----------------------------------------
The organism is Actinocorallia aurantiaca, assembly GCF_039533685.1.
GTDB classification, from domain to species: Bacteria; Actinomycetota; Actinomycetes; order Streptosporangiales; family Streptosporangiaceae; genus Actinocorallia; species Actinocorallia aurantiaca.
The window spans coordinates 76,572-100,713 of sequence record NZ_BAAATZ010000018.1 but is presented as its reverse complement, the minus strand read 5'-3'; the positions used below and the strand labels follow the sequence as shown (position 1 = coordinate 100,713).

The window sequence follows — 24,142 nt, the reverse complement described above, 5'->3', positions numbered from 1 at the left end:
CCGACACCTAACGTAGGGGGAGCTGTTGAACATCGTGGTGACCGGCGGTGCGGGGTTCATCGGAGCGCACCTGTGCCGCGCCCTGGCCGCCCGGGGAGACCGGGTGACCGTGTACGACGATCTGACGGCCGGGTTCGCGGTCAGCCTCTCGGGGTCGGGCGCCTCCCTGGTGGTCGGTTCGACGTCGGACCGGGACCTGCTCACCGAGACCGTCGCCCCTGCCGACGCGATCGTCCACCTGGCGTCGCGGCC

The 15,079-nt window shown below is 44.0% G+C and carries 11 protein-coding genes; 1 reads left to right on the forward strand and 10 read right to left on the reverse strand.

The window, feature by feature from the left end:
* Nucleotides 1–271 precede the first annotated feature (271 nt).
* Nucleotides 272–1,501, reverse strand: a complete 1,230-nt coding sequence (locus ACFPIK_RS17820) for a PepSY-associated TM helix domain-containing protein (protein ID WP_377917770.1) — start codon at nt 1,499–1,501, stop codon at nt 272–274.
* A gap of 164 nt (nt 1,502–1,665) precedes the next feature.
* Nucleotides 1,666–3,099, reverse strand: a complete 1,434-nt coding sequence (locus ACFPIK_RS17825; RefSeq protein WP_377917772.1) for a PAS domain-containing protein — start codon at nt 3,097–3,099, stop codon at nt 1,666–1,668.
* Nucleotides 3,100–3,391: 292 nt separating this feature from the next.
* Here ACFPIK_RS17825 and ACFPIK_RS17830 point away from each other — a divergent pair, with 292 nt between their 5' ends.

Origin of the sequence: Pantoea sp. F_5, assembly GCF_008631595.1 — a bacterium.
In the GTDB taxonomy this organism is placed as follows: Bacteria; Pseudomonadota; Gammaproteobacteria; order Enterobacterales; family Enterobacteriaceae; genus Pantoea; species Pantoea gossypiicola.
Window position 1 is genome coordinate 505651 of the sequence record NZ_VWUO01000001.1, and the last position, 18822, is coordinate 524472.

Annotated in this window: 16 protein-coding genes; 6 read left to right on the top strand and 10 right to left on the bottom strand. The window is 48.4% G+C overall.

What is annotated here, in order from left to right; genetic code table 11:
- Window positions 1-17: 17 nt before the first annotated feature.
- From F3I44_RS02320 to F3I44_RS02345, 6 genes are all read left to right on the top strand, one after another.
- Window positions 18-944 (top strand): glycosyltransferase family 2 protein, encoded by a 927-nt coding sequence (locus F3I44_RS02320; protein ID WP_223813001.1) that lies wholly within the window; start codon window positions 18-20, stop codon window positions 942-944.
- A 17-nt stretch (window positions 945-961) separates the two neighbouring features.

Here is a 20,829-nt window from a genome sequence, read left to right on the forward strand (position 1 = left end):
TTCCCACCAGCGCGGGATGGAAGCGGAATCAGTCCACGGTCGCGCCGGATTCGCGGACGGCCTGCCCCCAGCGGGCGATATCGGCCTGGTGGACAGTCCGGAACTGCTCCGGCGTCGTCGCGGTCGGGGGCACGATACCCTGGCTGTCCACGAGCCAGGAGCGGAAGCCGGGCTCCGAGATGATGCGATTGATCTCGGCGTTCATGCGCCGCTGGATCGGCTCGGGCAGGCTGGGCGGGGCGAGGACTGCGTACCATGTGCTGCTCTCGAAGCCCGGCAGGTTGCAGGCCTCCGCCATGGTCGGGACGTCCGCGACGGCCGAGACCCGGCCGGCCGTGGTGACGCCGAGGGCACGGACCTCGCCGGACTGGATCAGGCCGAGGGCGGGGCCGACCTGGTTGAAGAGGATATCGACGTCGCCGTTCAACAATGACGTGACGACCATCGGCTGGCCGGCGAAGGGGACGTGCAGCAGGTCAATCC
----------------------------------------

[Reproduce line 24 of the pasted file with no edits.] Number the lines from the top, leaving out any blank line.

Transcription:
TTCCCACCAGCGCGGGATGGAAGCGGAATCAGTCCACGGTCGCGCCGGATTCGCGGACGGCCTGCCCCCAGCGGGCGATATCGGCCTGGTGGACAGTCCGGAACTGCTCCGGCGTCGTCGCGGTCGGGGGCACGATACCCTGGCTGTCCACGAGCCAGGAGCGGAAGCCGGGCTCCGAGATGATGCGATTGATCTCGGCGTTCATGCGCCGCTGGATCGGCTCGGGCAGGCTGGGCGGGGCGAGGACTGCGTACCATGTGCTGCTCTCGAAGCCCGGCAGGTTGCAGGCCTCCGCCATGGTCGGGACGTCCGCGACGGCCGAGACCCGGCCGGCCGTGGTGACGCCGAGGGCACGGACCTCGCCGGACTGGATCAGGCCGAGGGCGGGGCCGACCTGGTTGAAGAGGATATCGACGTCGCCGTTCAACAATGACGTGACGACCATCGGCTGGCCGGCGAAGGGGACGTGCAGCAGGTCAATCC